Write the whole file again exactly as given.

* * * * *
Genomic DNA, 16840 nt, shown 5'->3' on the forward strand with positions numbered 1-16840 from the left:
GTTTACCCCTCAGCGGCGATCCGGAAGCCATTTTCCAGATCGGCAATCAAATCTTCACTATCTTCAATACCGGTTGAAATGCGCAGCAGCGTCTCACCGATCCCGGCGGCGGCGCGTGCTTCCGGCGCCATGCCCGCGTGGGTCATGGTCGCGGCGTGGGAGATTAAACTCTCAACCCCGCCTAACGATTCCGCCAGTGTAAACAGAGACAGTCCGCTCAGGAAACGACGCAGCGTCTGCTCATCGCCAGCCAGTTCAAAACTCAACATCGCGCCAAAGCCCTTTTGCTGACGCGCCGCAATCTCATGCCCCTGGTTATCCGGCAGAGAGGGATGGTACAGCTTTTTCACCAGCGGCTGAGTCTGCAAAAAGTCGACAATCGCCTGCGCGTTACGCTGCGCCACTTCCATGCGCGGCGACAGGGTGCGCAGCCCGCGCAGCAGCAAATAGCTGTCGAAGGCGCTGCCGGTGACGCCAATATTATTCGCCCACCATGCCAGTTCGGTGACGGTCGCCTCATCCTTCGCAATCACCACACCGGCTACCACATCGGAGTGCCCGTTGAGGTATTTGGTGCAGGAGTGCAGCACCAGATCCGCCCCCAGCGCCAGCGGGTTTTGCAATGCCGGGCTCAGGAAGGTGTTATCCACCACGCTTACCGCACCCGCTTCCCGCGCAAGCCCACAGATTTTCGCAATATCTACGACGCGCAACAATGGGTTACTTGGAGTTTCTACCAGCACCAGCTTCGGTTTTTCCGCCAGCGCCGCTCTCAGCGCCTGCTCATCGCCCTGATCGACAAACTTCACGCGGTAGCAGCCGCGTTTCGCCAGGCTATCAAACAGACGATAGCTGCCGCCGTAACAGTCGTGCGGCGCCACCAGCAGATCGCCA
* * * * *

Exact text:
Genomic DNA, 16840 nt, shown 5'->3' on the forward strand with positions numbered 1-16840 from the left:
GTTTACCCCTCAGCGGCGATCCGGAAGCCATTTTCCAGATCGGCAATCAAATCTTCACTATCTTCAATACCGGTTGAAATGCGCAGCAGCGTCTCACCGATCCCGGCGGCGGCGCGTGCTTCCGGCGCCATGCCCGCGTGGGTCATGGTCGCGGCGTGGGAGATTAAACTCTCAACCCCGCCTAACGATTCCGCCAGTGTAAACAGAGACAGTCCGCTCAGGAAACGACGCAGCGTCTGCTCATCGCCAGCCAGTTCAAAACTCAACATCGCGCCAAAGCCCTTTTGCTGACGCGCCGCAATCTCATGCCCCTGGTTATCCGGCAGAGAGGGATGGTACAGCTTTTTCACCAGCGGCTGAGTCTGCAAAAAGTCGACAATCGCCTGCGCGTTACGCTGCGCCACTTCCATGCGCGGCGACAGGGTGCGCAGCCCGCGCAGCAGCAAATAGCTGTCGAAGGCGCTGCCGGTGACGCCAATATTATTCGCCCACCATGCCAGTTCGGTGACGGTCGCCTCATCCTTCGCAATCACCACACCGGCTACCACATCGGAGTGCCCGTTGAGGTATTTGGTGCAGGAGTGCAGCACCAGATCCGCCCCCAGCGCCAGCGGGTTTTGCAATGCCGGGCTCAGGAAGGTGTTATCCACCACGCTTACCGCACCCGCTTCCCGCGCAAGCCCACAGATTTTCGCAATATCTACGACGCGCAACAATGGGTTACTTGGAGTTTCTACCAGCACCAGCTTCGGTTTTTCCGCCAGCGCCGCTCTCAGCGCCTGCTCATCGCCCTGATCGACAAACTTCACGCGGTAGCAGCCGCGTTTCGCCAGGCTATCAAACAGACGATAGCTGCCGCCGTAACAGTCGTGCGGCGCCACCAGCAGATCGCCA